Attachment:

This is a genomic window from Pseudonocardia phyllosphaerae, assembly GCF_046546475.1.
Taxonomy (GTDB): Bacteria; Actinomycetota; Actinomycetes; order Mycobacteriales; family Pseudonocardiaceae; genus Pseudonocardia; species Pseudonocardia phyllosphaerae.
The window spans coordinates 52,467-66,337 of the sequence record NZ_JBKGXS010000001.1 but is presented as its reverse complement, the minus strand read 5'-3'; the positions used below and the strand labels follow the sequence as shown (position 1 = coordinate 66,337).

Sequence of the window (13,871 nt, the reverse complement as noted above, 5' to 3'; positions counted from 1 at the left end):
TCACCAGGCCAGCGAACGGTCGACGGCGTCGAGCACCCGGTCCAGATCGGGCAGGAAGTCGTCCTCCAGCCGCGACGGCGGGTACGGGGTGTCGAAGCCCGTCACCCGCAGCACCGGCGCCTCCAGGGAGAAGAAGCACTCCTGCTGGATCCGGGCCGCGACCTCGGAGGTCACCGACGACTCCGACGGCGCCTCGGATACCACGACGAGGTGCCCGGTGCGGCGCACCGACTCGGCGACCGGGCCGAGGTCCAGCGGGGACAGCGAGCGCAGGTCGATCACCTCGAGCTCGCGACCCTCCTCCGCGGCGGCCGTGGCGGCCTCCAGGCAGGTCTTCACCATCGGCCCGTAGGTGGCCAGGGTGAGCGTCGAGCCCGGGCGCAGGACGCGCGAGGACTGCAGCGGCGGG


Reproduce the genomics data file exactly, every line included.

This is a genomic window from Pseudonocardia phyllosphaerae, assembly GCF_046546475.1.
Taxonomy (GTDB): Bacteria; Actinomycetota; Actinomycetes; order Mycobacteriales; family Pseudonocardiaceae; genus Pseudonocardia; species Pseudonocardia phyllosphaerae.
The window spans coordinates 52,467-66,337 of the sequence record NZ_JBKGXS010000001.1 but is presented as its reverse complement, the minus strand read 5'-3'; the positions used below and the strand labels follow the sequence as shown (position 1 = coordinate 66,337).

Sequence of the window (13,871 nt, the reverse complement as noted above, 5' to 3'; positions counted from 1 at the left end):
TCACCAGGCCAGCGAACGGTCGACGGCGTCGAGCACCCGGTCCAGATCGGGCAGGAAGTCGTCCTCCAGCCGCGACGGCGGGTACGGGGTGTCGAAGCCCGTCACCCGCAGCACCGGCGCCTCCAGGGAGAAGAAGCACTCCTGCTGGATCCGGGCCGCGACCTCGGAGGTCACCGACGACTCCGACGGCGCCTCGGATACCACGACGAGGTGCCCGGTGCGGCGCACCGACTCGGCGACCGGGCCGAGGTCCAGCGGGGACAGCGAGCGCAGGTCGATCACCTCGAGCTCGCGACCCTCCTCCGCGGCGGCCGTGGCGGCCTCCAGGCAGGTCTTCACCATCGGCCCGTAGGTGGCCAGGGTGAGCGTCGAGCCCGGGCGCAGGACGCGCGAGGACTGCAGCGGCGGG